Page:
Berlin as a backdrop to a thriller TV series or movie is nothing new, in the same manner that Prague, New York, Chicago, Rome, London, Vienna, Paris, or countless other cities are chosen to stage a high-speed chase scene, secret transaction or a murder. Whether it is the central station, the Brandenburg Gate or somewhere in the Potsdamer Platz, those who know Berlin well will recognise the familiar sites.
For the past 10 years or so, the Kollhoff Tower has been featured in a few movies and the Netflix series Berlin Station. (NB: the Kollhoff Tower is not included in the Bourne Supremacy Walking Tour). For those of us who live here, the movie set trucks are a common site. The only thing that piques my curiosity now and then is what movie or series it might be. I am pretty immune to film stars, so I don’t really care whether which Hollywood sensation is in town, (except if it involves a concert at the Olympic Stadium, which means having to find an alternative route home), but it is always fun to identify the buildings from the various movies. I have been working my way down the list of scenes I drew up from the various movies and series, and the Kollhoff Tower was one of the more elusive ones because you really need to set aside time to go there, and since I am rarely in the Potsdamer Platz area, it kept getting pushed further down the list.
Completed in 1999, the Kollhoff Tower bears the name of its lead architect, Hans Kollhoff. It is 25 stories high, which by international standards for skyscrapers in other cities, is not really that high (the Lebua Tower in Bangkok, for example, is 65 stories). But for a very flat city like Berlin, this is one of the best places to obtain a decent panoramic view of the city without having to go to the TV tower at the Alexander Platz.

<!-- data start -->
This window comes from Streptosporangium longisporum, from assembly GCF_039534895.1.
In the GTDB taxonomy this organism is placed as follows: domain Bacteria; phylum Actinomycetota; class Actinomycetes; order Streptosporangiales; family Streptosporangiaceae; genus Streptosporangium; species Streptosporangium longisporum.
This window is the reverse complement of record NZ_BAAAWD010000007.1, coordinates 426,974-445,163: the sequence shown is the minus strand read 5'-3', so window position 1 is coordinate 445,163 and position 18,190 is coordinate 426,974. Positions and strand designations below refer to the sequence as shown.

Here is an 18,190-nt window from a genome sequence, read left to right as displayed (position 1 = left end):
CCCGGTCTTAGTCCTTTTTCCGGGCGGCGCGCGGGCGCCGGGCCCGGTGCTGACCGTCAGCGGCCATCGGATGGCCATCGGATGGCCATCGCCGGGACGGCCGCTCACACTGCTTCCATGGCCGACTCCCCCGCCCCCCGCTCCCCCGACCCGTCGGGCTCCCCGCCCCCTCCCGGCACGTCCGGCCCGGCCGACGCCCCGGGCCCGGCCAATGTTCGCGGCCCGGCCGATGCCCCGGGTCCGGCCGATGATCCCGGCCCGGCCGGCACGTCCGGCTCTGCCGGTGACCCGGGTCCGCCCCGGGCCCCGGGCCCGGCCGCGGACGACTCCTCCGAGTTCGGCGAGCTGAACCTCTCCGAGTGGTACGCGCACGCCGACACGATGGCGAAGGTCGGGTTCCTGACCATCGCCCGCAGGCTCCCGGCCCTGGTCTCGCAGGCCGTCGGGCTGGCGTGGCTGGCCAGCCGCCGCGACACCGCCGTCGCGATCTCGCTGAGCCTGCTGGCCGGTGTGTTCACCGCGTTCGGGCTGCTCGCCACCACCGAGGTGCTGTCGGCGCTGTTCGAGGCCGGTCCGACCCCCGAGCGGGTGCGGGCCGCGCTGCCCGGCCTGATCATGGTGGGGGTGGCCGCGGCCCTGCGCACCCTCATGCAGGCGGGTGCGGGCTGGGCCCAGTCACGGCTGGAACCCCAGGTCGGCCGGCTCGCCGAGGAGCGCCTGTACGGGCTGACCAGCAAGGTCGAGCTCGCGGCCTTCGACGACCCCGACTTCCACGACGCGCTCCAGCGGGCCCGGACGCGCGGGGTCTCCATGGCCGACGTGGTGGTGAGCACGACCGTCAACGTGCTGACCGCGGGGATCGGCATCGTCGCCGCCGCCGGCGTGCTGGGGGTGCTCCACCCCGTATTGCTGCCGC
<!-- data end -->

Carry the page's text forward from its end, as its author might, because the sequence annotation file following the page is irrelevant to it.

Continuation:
Tickets to go up to the Panorama Punkt can be easily obtained online and the VIP tickets which include coffee and cake won’t make a big dent on the budget either. If your timing is right, this is the best place to shoot a panoramic sunset over the city, but even if you don’t catch the setting sun, the view from the top is sensational. I think it definitely beats the few from the Reichstag (Parliament building) because you can shoot open air and not battle your way through glass like at the Reichstag.
It was only when I looked out from the viewing deck that I realised how flat Berlin really is! The peculiar building code from the old days that stipulated that no building is to be higher than five stories is still very much in place in many of the older parts, so when you change perspectives, the few tall buildings stand out like a sore thumb.
Once you manage to tear away from the view, the narrow corridor that takes you around the deck is definitely worth the time with the camera. To me it was like stepping into a movie set, and I kept expecting some actor to come charging around the corner. Luckily, tourist season is waning, so it was relatively quiet and there were sufficient opportunities to photograph without anyone photobombing the shot.
If you are into games, the Panorama Punkt viewing deck is definitely the place to play I spy with my little eye... There are several maps that help you identify the buildings near and afar, and if your ticket includes a set of binoculars, then it will certainly make things more exciting. Naturally, this is selfie haven and this is where you spot the more experienced selfie shooters because they will have to angle the selfie stick in such a way that the right view is included and not just a bunch of railings.